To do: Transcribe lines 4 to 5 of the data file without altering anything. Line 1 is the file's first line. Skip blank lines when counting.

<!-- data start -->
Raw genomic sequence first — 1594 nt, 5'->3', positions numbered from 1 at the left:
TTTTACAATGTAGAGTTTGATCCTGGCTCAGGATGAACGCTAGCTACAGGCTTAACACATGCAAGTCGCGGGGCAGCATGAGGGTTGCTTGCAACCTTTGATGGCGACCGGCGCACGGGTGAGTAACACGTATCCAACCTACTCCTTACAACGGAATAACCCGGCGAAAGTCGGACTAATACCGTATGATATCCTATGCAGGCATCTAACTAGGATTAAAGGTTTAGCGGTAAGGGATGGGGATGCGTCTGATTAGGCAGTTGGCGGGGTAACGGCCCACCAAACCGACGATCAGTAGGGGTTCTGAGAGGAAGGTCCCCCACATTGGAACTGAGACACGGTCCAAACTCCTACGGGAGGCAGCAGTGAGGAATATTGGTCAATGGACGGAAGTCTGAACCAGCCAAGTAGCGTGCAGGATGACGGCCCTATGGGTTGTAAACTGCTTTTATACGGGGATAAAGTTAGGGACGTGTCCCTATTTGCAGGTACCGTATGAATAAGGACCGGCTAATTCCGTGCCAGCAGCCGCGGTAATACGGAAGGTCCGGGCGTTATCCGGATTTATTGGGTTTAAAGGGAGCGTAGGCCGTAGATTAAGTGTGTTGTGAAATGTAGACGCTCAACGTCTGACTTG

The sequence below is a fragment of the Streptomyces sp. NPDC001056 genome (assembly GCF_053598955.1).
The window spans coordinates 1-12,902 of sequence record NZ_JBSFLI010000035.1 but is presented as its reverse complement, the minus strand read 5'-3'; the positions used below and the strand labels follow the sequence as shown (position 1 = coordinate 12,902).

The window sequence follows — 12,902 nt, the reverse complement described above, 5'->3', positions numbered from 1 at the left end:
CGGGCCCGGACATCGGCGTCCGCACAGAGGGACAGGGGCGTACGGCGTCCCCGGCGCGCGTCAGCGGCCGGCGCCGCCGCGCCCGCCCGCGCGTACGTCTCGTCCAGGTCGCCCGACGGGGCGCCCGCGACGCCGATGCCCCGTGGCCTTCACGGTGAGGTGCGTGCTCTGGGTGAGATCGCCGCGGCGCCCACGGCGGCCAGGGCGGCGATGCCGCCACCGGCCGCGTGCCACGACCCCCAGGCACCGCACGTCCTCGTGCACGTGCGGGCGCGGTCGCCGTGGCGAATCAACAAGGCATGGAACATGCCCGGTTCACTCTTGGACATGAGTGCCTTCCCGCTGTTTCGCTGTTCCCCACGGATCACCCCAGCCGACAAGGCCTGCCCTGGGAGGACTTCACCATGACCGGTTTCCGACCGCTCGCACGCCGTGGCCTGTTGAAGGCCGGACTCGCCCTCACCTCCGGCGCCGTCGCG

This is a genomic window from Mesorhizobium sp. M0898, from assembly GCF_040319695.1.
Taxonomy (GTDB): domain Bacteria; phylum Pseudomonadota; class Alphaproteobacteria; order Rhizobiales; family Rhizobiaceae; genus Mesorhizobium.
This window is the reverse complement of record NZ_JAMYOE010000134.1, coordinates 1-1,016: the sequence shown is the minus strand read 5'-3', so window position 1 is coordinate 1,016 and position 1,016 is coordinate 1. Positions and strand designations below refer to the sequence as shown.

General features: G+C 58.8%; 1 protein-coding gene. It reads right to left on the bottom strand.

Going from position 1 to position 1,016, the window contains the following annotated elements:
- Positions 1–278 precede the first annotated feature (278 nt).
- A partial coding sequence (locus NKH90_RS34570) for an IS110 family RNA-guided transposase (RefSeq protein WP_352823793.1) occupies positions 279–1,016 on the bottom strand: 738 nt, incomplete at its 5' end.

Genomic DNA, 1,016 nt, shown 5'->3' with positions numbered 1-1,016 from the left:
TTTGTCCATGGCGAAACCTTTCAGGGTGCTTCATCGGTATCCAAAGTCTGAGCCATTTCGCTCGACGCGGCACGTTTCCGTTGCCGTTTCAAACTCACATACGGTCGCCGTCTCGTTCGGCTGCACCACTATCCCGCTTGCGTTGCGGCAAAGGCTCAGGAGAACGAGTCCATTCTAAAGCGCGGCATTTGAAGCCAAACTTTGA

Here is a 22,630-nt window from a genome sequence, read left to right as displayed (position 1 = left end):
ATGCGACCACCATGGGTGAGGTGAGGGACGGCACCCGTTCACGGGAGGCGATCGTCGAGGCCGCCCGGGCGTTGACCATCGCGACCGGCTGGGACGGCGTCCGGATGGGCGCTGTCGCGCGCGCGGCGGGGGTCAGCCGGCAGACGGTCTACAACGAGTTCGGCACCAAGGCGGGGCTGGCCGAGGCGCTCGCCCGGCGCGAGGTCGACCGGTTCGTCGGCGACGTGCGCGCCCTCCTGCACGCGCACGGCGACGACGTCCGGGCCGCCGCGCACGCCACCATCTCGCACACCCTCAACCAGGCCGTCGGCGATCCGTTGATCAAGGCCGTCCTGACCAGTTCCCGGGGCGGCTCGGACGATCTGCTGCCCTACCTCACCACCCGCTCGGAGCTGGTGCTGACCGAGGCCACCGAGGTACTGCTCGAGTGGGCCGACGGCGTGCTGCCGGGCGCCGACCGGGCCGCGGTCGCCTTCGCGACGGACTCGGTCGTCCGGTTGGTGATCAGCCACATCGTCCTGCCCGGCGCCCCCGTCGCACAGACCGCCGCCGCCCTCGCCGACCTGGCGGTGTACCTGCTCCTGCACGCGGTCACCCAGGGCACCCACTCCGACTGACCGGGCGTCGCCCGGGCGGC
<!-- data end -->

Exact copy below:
The window spans coordinates 1-12,902 of sequence record NZ_JBSFLI010000035.1 but is presented as its reverse complement, the minus strand read 5'-3'; the positions used below and the strand labels follow the sequence as shown (position 1 = coordinate 12,902).

The window sequence follows — 12,902 nt, the reverse complement described above, 5'->3', positions numbered from 1 at the left end: